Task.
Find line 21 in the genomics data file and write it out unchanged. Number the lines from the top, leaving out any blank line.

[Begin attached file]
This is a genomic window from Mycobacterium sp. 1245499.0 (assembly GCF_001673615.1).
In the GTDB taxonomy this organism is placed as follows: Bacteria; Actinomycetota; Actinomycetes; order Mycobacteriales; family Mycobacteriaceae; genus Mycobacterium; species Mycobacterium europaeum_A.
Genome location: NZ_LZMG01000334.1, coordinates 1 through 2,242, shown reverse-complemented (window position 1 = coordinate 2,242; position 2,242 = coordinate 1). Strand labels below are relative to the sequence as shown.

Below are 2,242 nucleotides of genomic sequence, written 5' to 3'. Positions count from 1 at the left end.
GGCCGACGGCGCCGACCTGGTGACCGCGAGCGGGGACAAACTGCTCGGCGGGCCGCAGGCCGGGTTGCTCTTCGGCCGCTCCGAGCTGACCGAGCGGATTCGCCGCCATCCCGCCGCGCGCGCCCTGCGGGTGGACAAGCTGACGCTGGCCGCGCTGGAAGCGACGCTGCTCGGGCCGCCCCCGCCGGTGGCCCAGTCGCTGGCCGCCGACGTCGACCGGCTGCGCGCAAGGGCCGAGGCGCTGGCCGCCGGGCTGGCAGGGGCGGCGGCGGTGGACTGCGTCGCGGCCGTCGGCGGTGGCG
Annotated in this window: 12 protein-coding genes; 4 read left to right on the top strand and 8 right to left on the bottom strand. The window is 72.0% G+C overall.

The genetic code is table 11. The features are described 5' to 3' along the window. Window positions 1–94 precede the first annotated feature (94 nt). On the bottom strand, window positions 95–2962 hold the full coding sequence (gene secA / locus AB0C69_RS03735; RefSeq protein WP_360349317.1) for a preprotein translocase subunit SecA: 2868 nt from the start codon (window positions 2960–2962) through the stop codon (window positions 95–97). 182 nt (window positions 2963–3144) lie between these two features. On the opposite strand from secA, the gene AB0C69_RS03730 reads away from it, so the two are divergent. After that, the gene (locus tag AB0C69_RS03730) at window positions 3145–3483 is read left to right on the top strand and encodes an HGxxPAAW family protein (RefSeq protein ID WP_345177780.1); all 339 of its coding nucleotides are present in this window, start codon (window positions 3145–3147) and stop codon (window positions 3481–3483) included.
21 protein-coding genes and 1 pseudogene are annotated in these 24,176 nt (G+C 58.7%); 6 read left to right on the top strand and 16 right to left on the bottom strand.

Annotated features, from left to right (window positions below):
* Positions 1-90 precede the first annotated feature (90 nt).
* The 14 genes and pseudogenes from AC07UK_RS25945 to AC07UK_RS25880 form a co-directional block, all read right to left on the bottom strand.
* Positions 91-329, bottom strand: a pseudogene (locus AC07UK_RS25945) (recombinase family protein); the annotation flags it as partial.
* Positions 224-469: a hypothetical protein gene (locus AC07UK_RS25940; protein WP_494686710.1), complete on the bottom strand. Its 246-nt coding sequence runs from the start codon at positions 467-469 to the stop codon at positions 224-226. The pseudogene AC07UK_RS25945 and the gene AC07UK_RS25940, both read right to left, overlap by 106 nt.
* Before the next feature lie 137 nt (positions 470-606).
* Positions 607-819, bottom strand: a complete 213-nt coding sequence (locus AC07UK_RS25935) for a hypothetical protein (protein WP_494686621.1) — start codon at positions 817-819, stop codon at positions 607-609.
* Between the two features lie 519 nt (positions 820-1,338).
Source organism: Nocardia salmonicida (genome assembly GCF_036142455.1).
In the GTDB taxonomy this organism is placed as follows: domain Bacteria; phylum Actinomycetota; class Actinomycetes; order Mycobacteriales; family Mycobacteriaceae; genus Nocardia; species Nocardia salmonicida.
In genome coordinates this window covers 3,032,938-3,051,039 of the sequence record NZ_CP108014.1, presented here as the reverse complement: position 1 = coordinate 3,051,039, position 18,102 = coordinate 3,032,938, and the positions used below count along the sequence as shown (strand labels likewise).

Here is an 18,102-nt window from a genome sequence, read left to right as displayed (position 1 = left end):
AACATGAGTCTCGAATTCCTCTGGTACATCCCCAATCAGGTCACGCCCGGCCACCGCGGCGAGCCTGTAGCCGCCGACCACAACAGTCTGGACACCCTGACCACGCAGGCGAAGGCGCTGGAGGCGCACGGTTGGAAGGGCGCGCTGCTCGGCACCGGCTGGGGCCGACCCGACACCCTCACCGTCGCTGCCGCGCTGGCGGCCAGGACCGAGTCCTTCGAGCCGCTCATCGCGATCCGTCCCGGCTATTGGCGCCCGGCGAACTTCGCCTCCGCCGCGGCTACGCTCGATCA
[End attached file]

AACATGAGTCTCGAATTCCTCTGGTACATCCCCAATCAGGTCACGCCCGGCCACCGCGGCGAGCCTGTAGCCGCCGACCACAACAGTCTGGACACCCTGACCACGCAGGCGAAGGCGCTGGAGGCGCACGGTTGGAAGGGCGCGCTGCTCGGCACCGGCTGGGGCCGACCCGACACCCTCACCGTCGCTGCCGCGCTGGCGGCCAGGACCGAGTCCTTCGAGCCGCTCATCGCGATCCGTCCCGGCTATTGGCGCCCGGCGAACTTCGCCTCCGCCGCGGCTACGCTCGATCA